Gentrification is undoubtedly a problem in this part of London, and I’m undoubtedly part of that problem, tiny though my individual role may be. The obvious solution, or at least minor redress, is to engage with the community you fear you’re displacing, to shop local and use local services. Generally, in this area, this isn’t difficult or onerous, more a pleasure than a duty, but Pub Two is far from the sort I would seek out. The beer selection alone is like some 90s nightmare, the kind you invoke to scare young beer geeks round the campfire, where Guinness is far and away the best choice. Deliberately and dutifully attending on a regular basis, like a secret atheist at Mass, seems faintly hypocritical and not a little patronising, a bizarre mix of atonement and arrogance, as if my patronage is the only thing keeping this tiny oasis of ‘realness’ from being swept away.

Thankfully, Pub Two doesn’t seem to need my conflicted and poorly thought-out support. For a weekday evening, trade seemed fairly brisk and it regularly seems to host parties and events where it fair heaves at the seams. This Pub undoubtedly has its People, and I’m not one of them. I imagine I could be… to be honest I’d quite like to be, it’s got a very pleasant communal atmosphere. Maybe if I were tied to it in some way, as an after-work pub, or the meeting place of a club, or darts team (if I were any good at darts), but simple geographical proximity isn’t enough.

Maybe I’ll content myself with merely observing.

Bread Beer

Bread Beer

tl;dr – You can make a beer using 90% waste bread. Maybe more.


Two key changes to the normal brewing process were used to overcome the difficulty in creating fermentable wort with high proportions of bread: Enzymatically active wort and a long beta-glucan/gelatinisation rest. This resulted in a higher than expected original gravity and a lower than expected final gravity, improving the efficiency of the process.



According to the charity Feedback, almost half of all bread produced in Britain is wasted. In order to promote an alternative use for unwanted bread they are developing a concept called Toast Ale, based on a similar project in Brussels, that encourages the use of bread as an adjunct in brewing. A representative from the charity came to a meeting of London Amateur Brewers to discuss issues relating to the development of just such a beer, and to ask for advice and opinions.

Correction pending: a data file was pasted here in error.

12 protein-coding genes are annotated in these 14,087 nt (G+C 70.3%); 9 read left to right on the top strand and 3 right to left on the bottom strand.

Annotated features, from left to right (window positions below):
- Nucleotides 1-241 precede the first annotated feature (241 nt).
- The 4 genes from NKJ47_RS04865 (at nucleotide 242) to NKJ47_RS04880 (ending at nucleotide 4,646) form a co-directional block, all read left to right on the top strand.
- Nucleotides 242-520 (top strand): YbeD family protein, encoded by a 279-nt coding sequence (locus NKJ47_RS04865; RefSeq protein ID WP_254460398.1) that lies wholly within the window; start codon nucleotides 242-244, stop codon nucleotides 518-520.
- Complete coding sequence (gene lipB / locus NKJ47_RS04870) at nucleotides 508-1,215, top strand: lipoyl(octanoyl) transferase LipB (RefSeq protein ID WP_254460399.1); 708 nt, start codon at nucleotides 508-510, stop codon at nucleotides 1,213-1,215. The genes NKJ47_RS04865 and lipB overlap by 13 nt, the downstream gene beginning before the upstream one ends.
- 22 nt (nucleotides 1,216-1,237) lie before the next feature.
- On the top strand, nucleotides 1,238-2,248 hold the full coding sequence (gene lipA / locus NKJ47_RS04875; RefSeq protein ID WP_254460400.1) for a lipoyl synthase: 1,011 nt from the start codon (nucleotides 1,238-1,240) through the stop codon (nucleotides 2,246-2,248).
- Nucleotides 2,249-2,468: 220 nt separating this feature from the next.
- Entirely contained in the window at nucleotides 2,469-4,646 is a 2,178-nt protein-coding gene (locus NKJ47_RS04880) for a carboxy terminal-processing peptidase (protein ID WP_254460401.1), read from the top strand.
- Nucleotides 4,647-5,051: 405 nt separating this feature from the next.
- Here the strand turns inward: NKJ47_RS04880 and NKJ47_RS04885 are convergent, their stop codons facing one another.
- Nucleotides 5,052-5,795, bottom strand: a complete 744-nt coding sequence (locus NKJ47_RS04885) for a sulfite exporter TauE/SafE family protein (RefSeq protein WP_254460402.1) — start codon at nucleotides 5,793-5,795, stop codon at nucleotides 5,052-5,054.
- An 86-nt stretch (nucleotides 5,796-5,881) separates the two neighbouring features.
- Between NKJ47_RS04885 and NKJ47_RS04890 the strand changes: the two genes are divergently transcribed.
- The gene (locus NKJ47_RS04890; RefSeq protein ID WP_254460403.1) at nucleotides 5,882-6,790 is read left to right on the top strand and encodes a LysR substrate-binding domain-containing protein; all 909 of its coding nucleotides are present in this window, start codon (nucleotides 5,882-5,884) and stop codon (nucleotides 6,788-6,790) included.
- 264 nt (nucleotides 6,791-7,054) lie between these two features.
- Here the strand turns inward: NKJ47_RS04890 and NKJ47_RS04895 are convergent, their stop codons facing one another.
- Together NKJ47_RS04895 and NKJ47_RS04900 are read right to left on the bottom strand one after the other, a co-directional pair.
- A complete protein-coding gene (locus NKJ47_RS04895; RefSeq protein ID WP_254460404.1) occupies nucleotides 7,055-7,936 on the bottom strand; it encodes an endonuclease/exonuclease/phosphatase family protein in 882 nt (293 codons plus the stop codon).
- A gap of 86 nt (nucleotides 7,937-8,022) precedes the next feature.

The most obvious problem with this plan is that bread (although mostly made from wheat, which is often used in brewing) has no diastatic power, which means there are no enzymes available to turn the starch into fermentable sugars. This isn’t an uncommon problem, of course; many adjuncts used in brewing have low or no diastatic power and generally you just mash them with something that has diastatic power to spare. Generally speaking, most people wouldn’t use much more than 20% of their grain bill as these kinds of adjuncts.

The problem with this approach is that it doesn’t really address the issue the charity are trying to press. Bread as an adjunct doesn’t have many apparent benefits; it doesn’t give colour and roasted flavour like dark malt, it doesn’t improve mouthfeel like oats, it doesn’t even provide an easy source of fermentable sugar like rice. It’s eminently possible that benefits exist, if used in the right way, but as it stands I get the impression that the cost-benefit wouldn’t favour the use of bread, even if breweries were given it for free.

The other option is to try and push the limits. Make a Bread Beer, rather than a Beer with bread. With that in mind, I attempted to find out how much bread it was possible to use in a brew.



Normal malted barley has enough enzymes to convert itself and between two and three times as much adjunct, which gives us a theoretical ceiling of 75% bread. However, a very interesting article on Braukaiser talked about using enzymatically active wort to increase attenuation.